Low Back Pain – a management guide
A primer on this article: it is intended for use by healthcare professionals and patients. Many of the insights on therapy and non-medical management for patients with low back pain are provided by our guest author Halli Pedlow, a Registered Physiotherapist, with a handout available at the end of the article for patient care.
Low back pain is one of the most common things that we see in the Emergency Department, with around 40% of people experiencing back pain at some point in their life1. Patient’s are typically looking for a quick fix or an easy solution to their discomfort, and so physician’s typically reach for analgesia, despite this not being the ideal manner for managing mechanical back pain.
The vast majority of physicians will already appreciate red flags and when to investigate patient’s further, so this article will only focus on mechanical low back pain. An excellent summary on red flags and identification of more concerning diagnosis is well covered by EMCases.
1. Don’t do X-rays
In non-traumatic low back pain, there is no role for lumbosacral imaging, and yet this is continuously being done in primary care. This may be secondary to pressure from patients asking for ‘an Xray to make sure there is nothing wrong’. Choosing Wisely has identified has made this a recommendation where physicians can minimize inappropriate resource utilization.
2. Don’t prescribe opioids
There is a lot of evidence to suggest that we should not be managing low back pain with opioids. The National Pain Centre2 has recommendations on the treatment of acute low back pain, and suggests utilizing NSAIDs and Tylenol, with recommendations against the utilization of narcotics. Further to this, an recent publication in JAMA found that for patients with moderate to severe chronic back, hip or knee pain; that treatment with opioids was NOT superior to treatment with non-opioid (tylenol, NSAIDs) medications for improving pain related function over 12 months3. Patients may require opioids in the ED to assist in the management of their acute pain, however, patients should not routinely be prescribed opioids.
3. Teach your patients
The vast majority of physicians can quickly and easily determine whether or not patient’s have an alarming cause of low back pain that necessitates further workup. When it is determined that the patient has a benign or mechanical etiology for their low back pain the most important next step is in patient education. While providing patients with this information can be time consuming, I would argue that this time taken would represent the difference between good and easy medicine; there is great evidence to support the importance of having informed patients.
When patients are technologically inclined, I often direct them to Dr. Mike Evan’s youtube video on low back pain, and have them watch the video while I assess another patient (as most patients have an smart phone on them nowadays). By the time I return into the room, the patient is armed with all the education and recommendations that I would want them to have – and I am free to answer any questions they may have at that time.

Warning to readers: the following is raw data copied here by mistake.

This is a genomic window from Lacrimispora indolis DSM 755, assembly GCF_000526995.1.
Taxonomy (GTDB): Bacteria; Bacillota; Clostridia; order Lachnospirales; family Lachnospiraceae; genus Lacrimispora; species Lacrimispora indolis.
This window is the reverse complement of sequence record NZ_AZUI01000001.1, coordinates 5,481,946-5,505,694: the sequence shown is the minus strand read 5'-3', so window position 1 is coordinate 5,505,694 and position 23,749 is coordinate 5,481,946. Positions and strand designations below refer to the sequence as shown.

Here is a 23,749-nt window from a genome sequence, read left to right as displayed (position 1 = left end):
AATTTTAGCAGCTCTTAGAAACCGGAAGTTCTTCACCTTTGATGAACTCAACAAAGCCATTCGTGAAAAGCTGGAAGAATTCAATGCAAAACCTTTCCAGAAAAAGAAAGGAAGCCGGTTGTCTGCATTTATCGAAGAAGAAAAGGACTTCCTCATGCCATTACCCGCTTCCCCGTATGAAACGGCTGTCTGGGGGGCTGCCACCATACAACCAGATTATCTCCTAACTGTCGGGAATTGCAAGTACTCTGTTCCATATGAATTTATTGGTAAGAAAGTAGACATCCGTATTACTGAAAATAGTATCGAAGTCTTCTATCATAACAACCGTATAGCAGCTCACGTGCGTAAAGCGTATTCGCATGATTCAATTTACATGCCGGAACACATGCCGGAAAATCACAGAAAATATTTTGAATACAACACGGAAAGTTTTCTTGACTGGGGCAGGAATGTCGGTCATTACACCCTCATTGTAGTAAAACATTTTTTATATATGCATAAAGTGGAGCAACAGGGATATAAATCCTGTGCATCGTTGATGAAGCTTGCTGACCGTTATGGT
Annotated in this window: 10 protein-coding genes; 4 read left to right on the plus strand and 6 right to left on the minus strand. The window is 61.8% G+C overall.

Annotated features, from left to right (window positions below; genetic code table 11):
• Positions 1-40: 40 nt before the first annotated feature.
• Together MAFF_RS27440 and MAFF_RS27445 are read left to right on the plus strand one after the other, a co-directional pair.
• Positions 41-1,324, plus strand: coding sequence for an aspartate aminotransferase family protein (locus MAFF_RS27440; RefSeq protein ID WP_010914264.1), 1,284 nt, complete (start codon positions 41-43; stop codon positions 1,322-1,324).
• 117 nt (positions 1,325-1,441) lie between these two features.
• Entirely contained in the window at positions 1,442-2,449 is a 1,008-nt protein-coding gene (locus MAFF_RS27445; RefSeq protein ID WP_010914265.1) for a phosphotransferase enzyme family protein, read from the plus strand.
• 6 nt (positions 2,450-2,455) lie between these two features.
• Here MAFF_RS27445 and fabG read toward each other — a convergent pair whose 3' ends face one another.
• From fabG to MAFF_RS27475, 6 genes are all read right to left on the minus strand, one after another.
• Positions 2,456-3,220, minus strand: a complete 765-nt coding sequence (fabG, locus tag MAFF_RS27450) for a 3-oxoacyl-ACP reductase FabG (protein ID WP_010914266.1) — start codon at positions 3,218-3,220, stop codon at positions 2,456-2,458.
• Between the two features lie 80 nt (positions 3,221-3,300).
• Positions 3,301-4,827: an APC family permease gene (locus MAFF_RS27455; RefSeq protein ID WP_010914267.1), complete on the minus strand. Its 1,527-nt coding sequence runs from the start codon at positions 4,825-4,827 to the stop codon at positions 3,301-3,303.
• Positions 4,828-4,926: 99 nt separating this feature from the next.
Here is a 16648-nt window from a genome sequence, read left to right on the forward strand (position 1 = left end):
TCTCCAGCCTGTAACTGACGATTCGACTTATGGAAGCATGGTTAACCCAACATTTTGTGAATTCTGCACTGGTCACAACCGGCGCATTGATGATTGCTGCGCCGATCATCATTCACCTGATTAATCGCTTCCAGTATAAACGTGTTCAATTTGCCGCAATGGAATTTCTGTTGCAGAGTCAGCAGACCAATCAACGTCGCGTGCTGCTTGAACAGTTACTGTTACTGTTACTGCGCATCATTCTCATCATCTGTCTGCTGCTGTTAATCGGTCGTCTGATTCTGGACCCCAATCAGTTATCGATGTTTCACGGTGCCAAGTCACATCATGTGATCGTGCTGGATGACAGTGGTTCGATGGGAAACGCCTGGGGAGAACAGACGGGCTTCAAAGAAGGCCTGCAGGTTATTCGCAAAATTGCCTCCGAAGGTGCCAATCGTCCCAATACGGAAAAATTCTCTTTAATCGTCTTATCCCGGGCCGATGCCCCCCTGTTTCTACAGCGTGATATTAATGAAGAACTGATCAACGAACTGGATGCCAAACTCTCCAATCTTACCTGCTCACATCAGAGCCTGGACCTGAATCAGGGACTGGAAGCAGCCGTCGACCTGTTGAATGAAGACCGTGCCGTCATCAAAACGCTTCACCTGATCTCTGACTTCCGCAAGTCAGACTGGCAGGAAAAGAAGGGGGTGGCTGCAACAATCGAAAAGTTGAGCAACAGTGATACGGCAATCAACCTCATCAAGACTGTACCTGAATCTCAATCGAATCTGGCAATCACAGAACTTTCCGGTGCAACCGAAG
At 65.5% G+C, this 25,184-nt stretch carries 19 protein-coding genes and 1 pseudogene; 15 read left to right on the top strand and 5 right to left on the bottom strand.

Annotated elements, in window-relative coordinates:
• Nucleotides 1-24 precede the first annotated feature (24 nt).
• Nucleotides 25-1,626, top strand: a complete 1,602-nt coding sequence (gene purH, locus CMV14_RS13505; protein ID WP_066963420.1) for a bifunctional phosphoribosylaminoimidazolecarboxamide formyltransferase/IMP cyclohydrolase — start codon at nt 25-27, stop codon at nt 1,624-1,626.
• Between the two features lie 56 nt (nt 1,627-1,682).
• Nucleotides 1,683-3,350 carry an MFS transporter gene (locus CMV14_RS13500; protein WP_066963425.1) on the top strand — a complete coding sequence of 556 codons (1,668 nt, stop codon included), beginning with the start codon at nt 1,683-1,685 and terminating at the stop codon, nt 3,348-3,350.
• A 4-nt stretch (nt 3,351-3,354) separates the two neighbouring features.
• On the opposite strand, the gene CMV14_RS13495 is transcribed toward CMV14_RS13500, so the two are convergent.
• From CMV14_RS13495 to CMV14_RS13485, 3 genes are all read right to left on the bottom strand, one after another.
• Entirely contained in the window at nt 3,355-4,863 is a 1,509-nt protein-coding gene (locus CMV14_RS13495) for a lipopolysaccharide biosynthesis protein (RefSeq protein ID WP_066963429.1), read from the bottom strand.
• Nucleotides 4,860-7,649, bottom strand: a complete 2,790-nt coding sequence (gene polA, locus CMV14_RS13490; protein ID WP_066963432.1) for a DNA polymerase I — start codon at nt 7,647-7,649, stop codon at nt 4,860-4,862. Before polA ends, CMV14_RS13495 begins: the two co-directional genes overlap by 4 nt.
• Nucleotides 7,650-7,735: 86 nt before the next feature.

When patients present in acute spasm and severe pain, the Emergency Physician should appropriately treat their pain so that they’re able to ambulate and move safely. This may acutely require opioids in the ED. Upon discharge, I ensure patient’s take appropriate dose Tylenol (1000 mg every 6 hours), and Advil (400 mg every 4 hours) (or naproxen), and advise them that the pain medication is to ensure they can continue their daily activities and stretching.
The key to managing low back pain is ensuring that patients do not treat their pain like a disease. They need to try and maintain normal lifestyle and behaviour. Patients also need to be dedicated to treating themselves; through stretching and active therapy. Furthermore, patients that restrict their activity and immobilize themselves tend to do worse – coaching patients on this is critical for their functional improvement.
When patients are able to, I recommend that they visit a physiotherapist (writing them a prescription so they have coverage). Physiotherapists have an extensive knowledge base and skill set to correctly identify the source of their discomfort, treatment techniques to manage their discomfort, optimize their mobility, and to provide a long term preventative home exercise program to help mitigate future problems.
In patients who do not have benefits, or cannot afford physiotherapy, I provide them with some key stretches and treatment exercises to do for themselves at home (handout below). I also preach as to the importance of preventative care once their current episode of pain has resolved. In particular, this often involves weight loss, core strengthening, and some evidence supports yoga in maintaining a healthy back.
Ultimately, the role of the primary care provider is to act as a coach to help the patient manage their back pain. There is no magic drug or solution to this common problem; patient’s need to know this, and need to be armed with the appropriate tools to handle this condition.